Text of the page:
The mean SLR at Alta is similar to that observed at lower elevations in the surrounding region, with substantial variability throughout the winter season. Using data from the North American Regional Reanalysis, temperature, wind speed, and midlevel relative humidity are shown to be related to SLR, with the strongest correlation occurring between SLR and near-crest-level (650 hPa) temperature. A stepwise multiple linear regression (SMLR) equation is constructed that explains 68% of the SLR variance for all events, and 88% for a high snow-water equivalent (>25 mm) subset. To test predictive ability, the straightforward SMLR approach is applied to archived 12–36-h forecasts from the National Centers for Environmental Prediction Eta/North American Mesoscale (Eta/NAM) model, yielding an improvement over existing operational SLR prediction techniques. Errors in QPF over complex terrain, however, ultimately limit skill in forecasting snowfall amount.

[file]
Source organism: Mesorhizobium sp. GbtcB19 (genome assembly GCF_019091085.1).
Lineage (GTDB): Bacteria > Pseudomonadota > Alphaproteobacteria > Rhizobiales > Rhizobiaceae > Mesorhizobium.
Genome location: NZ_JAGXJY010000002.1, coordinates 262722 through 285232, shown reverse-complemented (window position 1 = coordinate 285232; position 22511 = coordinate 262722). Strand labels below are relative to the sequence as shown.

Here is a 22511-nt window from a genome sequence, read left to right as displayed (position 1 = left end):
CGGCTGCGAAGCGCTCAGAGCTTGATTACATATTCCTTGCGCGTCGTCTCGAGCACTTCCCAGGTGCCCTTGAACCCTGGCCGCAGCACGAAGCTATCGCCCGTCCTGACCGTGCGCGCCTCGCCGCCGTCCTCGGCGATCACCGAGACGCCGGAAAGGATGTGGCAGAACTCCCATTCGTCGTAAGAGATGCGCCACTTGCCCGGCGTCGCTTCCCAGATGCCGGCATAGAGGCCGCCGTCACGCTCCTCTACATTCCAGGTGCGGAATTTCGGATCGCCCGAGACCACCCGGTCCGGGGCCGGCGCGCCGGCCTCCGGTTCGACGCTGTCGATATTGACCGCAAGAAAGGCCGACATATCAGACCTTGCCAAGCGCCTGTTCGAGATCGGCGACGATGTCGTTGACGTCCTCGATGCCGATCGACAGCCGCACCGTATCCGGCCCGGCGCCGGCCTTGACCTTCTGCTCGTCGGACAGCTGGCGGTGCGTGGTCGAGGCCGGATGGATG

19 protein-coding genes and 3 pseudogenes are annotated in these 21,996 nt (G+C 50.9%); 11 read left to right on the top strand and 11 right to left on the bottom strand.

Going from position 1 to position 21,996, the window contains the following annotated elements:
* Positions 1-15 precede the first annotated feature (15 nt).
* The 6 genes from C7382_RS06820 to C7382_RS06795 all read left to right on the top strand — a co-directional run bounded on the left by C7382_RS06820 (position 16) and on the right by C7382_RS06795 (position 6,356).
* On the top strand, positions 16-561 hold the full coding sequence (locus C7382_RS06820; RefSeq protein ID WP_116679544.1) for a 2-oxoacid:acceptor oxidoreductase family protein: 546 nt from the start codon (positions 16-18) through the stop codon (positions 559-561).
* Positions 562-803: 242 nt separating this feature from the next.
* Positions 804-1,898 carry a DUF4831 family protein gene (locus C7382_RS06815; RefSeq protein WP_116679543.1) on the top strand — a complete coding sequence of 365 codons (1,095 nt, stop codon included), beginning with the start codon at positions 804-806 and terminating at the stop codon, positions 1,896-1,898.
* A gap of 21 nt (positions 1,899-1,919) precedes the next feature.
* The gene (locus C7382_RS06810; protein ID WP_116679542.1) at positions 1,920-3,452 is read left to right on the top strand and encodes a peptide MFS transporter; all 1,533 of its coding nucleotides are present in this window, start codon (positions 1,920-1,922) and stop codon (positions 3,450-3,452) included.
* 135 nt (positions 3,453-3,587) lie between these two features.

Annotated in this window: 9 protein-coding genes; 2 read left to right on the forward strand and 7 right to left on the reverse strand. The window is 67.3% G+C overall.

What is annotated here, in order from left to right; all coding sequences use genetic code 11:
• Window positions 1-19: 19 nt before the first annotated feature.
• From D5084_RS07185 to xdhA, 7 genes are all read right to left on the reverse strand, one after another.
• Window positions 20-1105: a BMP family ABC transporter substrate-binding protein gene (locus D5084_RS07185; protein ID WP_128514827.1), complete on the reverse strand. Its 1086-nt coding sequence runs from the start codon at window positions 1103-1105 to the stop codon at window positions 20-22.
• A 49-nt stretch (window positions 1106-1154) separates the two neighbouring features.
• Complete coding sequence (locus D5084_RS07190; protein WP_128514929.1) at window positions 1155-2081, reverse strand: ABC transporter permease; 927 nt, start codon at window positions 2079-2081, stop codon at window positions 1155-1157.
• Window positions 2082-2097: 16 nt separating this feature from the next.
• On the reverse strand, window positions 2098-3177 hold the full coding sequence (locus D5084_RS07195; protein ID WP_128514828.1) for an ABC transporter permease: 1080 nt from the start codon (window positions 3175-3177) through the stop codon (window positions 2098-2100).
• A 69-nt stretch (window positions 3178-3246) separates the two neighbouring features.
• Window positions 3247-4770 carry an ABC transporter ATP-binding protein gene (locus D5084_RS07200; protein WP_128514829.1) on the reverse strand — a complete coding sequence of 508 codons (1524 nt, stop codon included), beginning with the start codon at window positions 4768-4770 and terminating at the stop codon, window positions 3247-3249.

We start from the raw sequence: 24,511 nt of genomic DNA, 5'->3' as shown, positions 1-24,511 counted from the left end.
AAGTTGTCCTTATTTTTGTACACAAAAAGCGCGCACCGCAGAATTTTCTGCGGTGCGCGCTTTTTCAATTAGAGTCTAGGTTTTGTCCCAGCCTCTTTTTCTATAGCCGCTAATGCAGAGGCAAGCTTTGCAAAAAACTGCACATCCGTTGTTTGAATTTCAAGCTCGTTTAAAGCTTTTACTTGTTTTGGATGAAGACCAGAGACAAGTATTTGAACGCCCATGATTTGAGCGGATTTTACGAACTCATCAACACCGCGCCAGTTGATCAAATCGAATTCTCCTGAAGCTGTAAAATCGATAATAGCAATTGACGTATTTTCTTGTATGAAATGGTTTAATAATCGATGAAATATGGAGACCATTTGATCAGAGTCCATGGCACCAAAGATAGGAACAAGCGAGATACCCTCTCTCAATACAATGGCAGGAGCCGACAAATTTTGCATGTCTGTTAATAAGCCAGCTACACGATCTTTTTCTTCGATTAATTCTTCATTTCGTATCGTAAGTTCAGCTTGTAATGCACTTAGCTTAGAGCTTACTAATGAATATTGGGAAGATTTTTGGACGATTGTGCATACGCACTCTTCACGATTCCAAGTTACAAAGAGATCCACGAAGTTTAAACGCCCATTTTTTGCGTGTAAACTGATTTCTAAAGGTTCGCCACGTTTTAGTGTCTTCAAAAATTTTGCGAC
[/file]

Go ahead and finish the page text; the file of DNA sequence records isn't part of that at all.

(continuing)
Corresponding author address: Trevor Alcott, Dept. of Atmospheric Sciences, University of Utah, Rm. 819, 135 S 1460 E, Salt Lake City, UT 84112-0110. Email: trevor.alcott@utah.edu

1. Introduction

Winter precipitation forecasting typically involves three steps: 1) production of a quantitative precipitation forecast (QPF), 2) determination of precipitation type, and 3) application of a snow-to-liquid ratio (SLR) if snow is expected to be the dominant precipitation type. The resulting snowfall amount forecast is the product of QPF and SLR. In addition to QPF uncertainties, large inter- and intrastorm SLR variabilities are major contributors to snowfall forecast error. For example, the 6-h SLR observed at National Weather Service (NWS) offices ranges from 1.9 to 46.8 (Roebber et al. 2003), whereas the daily SLR in the central Rocky Mountains ranges from 3.9 to 100 (Judson and Doesken 2000). Given these wide ranges, even a perfect QPF is often of limited value if an incorrect SLR is applied. The continued use of unproven empirical techniques to predict SLR led Roebber et al. (2003) to describe this portion of the winter precipitation forecast process as “largely a nonscientific endeavor.”